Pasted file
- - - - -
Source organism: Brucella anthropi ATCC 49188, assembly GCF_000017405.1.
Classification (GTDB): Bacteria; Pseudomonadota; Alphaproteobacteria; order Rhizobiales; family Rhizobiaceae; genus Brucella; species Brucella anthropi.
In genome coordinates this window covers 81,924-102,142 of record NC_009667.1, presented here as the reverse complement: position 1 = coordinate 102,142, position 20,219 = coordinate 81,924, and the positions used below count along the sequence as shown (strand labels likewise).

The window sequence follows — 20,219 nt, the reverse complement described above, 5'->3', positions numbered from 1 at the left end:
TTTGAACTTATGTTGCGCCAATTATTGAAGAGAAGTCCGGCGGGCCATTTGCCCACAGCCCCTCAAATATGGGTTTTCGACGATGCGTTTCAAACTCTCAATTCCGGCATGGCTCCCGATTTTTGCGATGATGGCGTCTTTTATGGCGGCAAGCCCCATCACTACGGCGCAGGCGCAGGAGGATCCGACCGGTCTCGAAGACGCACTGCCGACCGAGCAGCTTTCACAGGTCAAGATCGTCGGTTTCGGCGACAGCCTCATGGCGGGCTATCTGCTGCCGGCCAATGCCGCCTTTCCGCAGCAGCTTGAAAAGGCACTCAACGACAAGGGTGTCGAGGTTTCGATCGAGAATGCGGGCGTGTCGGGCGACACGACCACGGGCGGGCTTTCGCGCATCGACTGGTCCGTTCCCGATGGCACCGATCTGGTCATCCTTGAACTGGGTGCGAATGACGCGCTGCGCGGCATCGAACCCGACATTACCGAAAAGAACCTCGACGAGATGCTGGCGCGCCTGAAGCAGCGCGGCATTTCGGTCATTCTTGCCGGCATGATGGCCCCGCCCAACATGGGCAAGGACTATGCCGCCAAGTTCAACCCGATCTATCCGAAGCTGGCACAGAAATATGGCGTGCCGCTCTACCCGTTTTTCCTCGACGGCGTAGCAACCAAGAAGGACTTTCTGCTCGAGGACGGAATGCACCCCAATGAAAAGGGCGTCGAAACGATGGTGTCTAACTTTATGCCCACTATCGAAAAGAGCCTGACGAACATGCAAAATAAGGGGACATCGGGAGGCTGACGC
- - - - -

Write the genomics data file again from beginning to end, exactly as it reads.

Source organism: Brucella anthropi ATCC 49188, assembly GCF_000017405.1.
Classification (GTDB): Bacteria; Pseudomonadota; Alphaproteobacteria; order Rhizobiales; family Rhizobiaceae; genus Brucella; species Brucella anthropi.
In genome coordinates this window covers 81,924-102,142 of record NC_009667.1, presented here as the reverse complement: position 1 = coordinate 102,142, position 20,219 = coordinate 81,924, and the positions used below count along the sequence as shown (strand labels likewise).

The window sequence follows — 20,219 nt, the reverse complement described above, 5'->3', positions numbered from 1 at the left end:
TTTGAACTTATGTTGCGCCAATTATTGAAGAGAAGTCCGGCGGGCCATTTGCCCACAGCCCCTCAAATATGGGTTTTCGACGATGCGTTTCAAACTCTCAATTCCGGCATGGCTCCCGATTTTTGCGATGATGGCGTCTTTTATGGCGGCAAGCCCCATCACTACGGCGCAGGCGCAGGAGGATCCGACCGGTCTCGAAGACGCACTGCCGACCGAGCAGCTTTCACAGGTCAAGATCGTCGGTTTCGGCGACAGCCTCATGGCGGGCTATCTGCTGCCGGCCAATGCCGCCTTTCCGCAGCAGCTTGAAAAGGCACTCAACGACAAGGGTGTCGAGGTTTCGATCGAGAATGCGGGCGTGTCGGGCGACACGACCACGGGCGGGCTTTCGCGCATCGACTGGTCCGTTCCCGATGGCACCGATCTGGTCATCCTTGAACTGGGTGCGAATGACGCGCTGCGCGGCATCGAACCCGACATTACCGAAAAGAACCTCGACGAGATGCTGGCGCGCCTGAAGCAGCGCGGCATTTCGGTCATTCTTGCCGGCATGATGGCCCCGCCCAACATGGGCAAGGACTATGCCGCCAAGTTCAACCCGATCTATCCGAAGCTGGCACAGAAATATGGCGTGCCGCTCTACCCGTTTTTCCTCGACGGCGTAGCAACCAAGAAGGACTTTCTGCTCGAGGACGGAATGCACCCCAATGAAAAGGGCGTCGAAACGATGGTGTCTAACTTTATGCCCACTATCGAAAAGAGCCTGACGAACATGCAAAATAAGGGGACATCGGGAGGCTGACGC